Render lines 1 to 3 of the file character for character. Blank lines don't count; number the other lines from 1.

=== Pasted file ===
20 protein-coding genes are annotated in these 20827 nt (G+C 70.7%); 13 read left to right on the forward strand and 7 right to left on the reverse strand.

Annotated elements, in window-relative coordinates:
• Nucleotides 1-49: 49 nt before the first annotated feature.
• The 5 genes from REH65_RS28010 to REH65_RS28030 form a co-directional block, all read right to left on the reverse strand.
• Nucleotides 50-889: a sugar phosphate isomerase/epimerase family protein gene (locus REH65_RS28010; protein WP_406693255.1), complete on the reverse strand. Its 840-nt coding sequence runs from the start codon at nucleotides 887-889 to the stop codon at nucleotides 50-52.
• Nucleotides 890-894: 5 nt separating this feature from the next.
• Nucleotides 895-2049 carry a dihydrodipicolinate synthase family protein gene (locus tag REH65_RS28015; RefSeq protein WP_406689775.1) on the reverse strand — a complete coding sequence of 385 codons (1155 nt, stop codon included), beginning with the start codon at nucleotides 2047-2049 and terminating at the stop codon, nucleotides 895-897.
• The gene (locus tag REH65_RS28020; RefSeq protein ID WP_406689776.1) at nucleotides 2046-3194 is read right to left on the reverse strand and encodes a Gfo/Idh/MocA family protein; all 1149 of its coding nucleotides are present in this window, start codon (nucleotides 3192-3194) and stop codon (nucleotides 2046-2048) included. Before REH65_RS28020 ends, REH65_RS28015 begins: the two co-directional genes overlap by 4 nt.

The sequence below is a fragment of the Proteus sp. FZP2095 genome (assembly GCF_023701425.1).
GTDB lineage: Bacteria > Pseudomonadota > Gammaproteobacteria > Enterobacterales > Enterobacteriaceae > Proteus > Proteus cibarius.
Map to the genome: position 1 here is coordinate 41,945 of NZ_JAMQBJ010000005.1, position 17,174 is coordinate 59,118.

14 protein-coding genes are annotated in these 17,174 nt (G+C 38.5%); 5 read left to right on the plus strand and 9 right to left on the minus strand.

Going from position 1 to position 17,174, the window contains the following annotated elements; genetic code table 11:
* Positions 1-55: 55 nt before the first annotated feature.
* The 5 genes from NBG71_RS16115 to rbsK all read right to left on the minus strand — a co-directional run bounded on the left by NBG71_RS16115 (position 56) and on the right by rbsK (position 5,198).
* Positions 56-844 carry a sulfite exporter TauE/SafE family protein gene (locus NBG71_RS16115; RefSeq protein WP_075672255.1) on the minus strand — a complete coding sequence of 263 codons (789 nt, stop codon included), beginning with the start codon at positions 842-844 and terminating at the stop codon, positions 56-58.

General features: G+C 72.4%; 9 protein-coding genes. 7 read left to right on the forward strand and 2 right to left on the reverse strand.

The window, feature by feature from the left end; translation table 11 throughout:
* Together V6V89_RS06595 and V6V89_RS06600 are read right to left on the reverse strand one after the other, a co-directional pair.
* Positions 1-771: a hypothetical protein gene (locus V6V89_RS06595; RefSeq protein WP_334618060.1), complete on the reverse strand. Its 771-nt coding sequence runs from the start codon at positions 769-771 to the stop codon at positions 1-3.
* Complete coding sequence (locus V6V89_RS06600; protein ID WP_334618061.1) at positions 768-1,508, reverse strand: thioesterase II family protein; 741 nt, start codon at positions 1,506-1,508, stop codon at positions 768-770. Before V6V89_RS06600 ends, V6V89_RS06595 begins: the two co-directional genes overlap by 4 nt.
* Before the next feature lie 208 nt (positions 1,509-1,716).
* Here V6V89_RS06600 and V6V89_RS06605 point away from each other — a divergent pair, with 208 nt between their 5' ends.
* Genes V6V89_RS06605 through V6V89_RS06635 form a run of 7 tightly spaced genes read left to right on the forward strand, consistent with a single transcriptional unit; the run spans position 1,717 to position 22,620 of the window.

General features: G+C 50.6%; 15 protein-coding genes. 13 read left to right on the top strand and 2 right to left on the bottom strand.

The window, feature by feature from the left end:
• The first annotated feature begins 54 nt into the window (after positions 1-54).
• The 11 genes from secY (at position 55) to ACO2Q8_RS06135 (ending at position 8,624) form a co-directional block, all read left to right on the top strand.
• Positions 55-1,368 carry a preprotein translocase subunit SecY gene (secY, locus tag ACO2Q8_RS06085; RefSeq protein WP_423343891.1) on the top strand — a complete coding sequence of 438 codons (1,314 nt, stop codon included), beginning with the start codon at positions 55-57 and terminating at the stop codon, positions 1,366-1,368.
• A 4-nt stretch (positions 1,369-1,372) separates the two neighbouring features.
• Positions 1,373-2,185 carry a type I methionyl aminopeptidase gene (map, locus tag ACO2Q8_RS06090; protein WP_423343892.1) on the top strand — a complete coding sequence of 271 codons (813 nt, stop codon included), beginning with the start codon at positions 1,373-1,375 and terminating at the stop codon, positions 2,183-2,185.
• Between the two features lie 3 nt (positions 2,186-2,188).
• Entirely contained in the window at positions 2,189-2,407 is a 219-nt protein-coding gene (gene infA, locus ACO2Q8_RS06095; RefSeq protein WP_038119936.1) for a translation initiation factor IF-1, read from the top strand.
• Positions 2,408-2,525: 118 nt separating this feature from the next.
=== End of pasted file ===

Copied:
20 protein-coding genes are annotated in these 20827 nt (G+C 70.7%); 13 read left to right on the forward strand and 7 right to left on the reverse strand.

Annotated elements, in window-relative coordinates:
• Nucleotides 1-49: 49 nt before the first annotated feature.